As a 9th grade counselor at St. Louis Park Senior High School in suburban Minneapolis, Angie Jerabek was jarred by the 45 percent failure rate posted by the school’s freshmen in 1998. She responded to the challenge by developing a structured, tag-team approach called Building Assets Reducing Risks (BARR) that cut her school’s 9th grade failure rates in half. It also more than doubled the number of students choosing to take rigorous Advanced Placement and International Baccalaureate classes over the past 14 years. St. Louis Park—a diverse school of about 1,300 students with about one-third of them low income—additionally credits significant decreases in truancy and discipline problems to BARR.
In 2010, ED awarded a $5 million Investing in Innovation (i3) grant to fund BARR’s expansion to 10th-12th grades at St. Louis Park, and to 9th grades at three high schools in Maine and California. The grantee is the Search Institute, the long-time training and technical assistance collaborator with BARR. Another partner is College Possible, a nonprofit that employs AmeriCorps members to help low-income students get into college and succeed there through intensive coaching.
I visited St. Louis Park earlier this month to learn firsthand about this innovative program and had the opportunity to talk with Jerabek and others. The premise is simple. Currently, teams of 9th-grade teachers, counselors, social workers and others are assigned “blocks” of freshmen. They regularly collaborate to discuss individual students’ progress, identify challenges and prescribe interventions as needed. All team members are responsible for the overall progress of all students in their blocks.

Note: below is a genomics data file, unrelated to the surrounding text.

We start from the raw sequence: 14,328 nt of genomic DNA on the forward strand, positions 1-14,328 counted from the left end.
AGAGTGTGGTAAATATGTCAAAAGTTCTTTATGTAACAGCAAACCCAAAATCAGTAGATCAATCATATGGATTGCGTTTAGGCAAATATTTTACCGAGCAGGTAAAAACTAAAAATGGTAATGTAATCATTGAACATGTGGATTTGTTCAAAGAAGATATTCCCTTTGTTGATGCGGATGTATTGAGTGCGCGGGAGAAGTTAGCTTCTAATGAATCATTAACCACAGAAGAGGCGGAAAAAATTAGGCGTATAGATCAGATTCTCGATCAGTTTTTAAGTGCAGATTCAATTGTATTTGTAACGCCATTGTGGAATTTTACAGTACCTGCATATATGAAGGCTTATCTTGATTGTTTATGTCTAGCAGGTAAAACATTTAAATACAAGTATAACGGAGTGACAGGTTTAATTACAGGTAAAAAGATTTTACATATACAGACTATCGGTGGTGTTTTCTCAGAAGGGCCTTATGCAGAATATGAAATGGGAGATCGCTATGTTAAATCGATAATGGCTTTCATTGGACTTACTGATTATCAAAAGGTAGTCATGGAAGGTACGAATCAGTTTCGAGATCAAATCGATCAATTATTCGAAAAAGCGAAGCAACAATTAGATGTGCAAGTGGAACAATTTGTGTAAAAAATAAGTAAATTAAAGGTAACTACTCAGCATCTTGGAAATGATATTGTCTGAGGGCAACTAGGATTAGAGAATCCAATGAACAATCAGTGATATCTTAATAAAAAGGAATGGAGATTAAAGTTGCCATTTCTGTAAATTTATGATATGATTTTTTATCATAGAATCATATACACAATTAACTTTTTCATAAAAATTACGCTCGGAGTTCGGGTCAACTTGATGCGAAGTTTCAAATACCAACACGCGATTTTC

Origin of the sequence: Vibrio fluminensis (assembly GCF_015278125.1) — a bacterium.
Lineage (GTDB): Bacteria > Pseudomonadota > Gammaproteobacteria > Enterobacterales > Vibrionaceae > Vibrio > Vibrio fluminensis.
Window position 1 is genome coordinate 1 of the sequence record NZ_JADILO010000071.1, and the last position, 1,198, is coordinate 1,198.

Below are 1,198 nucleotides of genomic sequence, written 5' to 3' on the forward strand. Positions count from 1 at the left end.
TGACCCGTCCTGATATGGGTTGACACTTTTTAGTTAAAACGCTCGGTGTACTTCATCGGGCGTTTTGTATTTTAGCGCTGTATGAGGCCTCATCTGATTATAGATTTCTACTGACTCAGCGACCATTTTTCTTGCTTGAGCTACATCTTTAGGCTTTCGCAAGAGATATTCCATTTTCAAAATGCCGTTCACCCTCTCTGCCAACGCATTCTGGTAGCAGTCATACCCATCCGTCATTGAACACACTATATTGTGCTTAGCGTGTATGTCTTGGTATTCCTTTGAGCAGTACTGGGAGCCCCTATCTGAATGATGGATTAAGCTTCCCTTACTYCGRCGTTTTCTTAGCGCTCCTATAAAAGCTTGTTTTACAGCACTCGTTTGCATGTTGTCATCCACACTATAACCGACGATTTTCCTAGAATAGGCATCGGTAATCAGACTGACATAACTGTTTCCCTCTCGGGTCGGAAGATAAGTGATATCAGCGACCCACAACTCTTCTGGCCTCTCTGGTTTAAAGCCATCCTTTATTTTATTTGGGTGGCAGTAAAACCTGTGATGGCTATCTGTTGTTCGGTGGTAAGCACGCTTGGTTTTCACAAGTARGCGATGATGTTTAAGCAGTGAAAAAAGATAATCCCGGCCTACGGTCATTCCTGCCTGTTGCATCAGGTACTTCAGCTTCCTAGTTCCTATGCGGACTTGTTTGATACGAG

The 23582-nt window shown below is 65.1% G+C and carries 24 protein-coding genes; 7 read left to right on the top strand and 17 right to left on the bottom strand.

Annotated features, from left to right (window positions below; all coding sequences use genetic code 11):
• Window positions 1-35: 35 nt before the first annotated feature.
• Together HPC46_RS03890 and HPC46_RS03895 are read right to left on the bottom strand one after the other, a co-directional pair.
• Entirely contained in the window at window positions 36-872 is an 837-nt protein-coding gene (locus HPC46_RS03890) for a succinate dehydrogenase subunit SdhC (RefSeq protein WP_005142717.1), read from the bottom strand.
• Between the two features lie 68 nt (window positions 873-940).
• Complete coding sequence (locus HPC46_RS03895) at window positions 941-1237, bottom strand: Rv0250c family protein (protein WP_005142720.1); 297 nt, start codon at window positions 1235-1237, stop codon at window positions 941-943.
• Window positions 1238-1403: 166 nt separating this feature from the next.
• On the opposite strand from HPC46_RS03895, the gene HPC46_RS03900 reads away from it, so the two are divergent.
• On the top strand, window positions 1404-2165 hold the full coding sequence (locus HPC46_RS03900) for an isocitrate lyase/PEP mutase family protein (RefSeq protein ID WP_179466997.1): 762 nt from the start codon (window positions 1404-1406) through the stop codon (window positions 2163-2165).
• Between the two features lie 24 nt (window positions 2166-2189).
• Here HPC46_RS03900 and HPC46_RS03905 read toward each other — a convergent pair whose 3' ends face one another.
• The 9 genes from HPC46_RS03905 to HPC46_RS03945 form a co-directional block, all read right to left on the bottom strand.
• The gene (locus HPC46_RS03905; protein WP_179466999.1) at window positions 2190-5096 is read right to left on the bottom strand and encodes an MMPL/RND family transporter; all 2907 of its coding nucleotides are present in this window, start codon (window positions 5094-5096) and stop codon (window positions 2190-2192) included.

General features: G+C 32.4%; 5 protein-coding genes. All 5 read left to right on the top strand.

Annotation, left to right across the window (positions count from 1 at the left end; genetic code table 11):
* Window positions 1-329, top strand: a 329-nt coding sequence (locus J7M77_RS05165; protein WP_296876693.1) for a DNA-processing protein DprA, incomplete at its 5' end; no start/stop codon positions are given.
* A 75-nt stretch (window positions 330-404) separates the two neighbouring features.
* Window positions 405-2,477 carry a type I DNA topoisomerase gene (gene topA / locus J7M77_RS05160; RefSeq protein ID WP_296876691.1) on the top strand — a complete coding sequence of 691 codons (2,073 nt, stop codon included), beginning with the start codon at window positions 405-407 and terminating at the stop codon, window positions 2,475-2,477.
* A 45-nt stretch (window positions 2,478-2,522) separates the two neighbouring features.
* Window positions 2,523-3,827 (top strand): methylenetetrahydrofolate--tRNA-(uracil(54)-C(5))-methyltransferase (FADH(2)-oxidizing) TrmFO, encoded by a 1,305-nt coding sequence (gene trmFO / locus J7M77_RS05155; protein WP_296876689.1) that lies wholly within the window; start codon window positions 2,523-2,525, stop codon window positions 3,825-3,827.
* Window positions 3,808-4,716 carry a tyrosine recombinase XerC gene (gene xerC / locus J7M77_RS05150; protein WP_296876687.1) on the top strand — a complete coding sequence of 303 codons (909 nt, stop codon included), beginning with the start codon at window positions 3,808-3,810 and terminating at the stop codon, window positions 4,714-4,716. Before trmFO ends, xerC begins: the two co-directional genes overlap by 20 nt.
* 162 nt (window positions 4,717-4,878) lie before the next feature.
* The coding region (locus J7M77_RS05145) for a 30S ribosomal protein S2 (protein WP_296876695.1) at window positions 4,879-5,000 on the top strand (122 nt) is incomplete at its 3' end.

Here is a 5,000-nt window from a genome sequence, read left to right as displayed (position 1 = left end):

“High school teachers tend to work in silos,” said Jerabek, now the i3 BARR Innovation Project Director for the Search Institute.
“We have a different mindset here. We’re teaching people, not math,” said St. Louis Park Principal Robert Metz, a former elementary school principal. He sees correlations between the strong teacher-student relationships typically developed in primary grades and the connections that BARR builds in high schools.
The team concept itself isn’t new to all high school teachers, and “some arrive at St. Louis Park jaded by other districts’ efforts,” said Justin Barbeau, a veteran teacher who is now St. Louis Park Public Schools’ i3 coordinator.
“The difference here is the structure,” said Barbeau. “Not all teachers are good at making or leveraging relationships. BARR provides training and clear steps that make this work.” The i3 funding expands that training to St. Louis Park’s teachers who work with 10th – through 12th-grade students. It also includes scaling up the program for 9th grade teachers and students in Bucksport and Sanford, Maine and Hemet, Calif. schools. Ten new positions have been created at St. Louis Park as a result of i3 funding, and it’s supporting four new jobs at the Maine and California schools.
The individualized attention afforded students through the BARR approach also makes strong impressions on parents—critical partners in the program’s success. “A mom—new to St. Louis Park – raved about a call she’d gotten from a teacher,” said Brad Brubaker, a teacher helping to lead the 10th grade transition. “The teacher just wanted the mom to know that her daughter was doing really well in all of her classes. This mother had never gotten a call like that from a teacher before.”
Julie Ewart, Office of Communications and Outreach, Great Lakes Region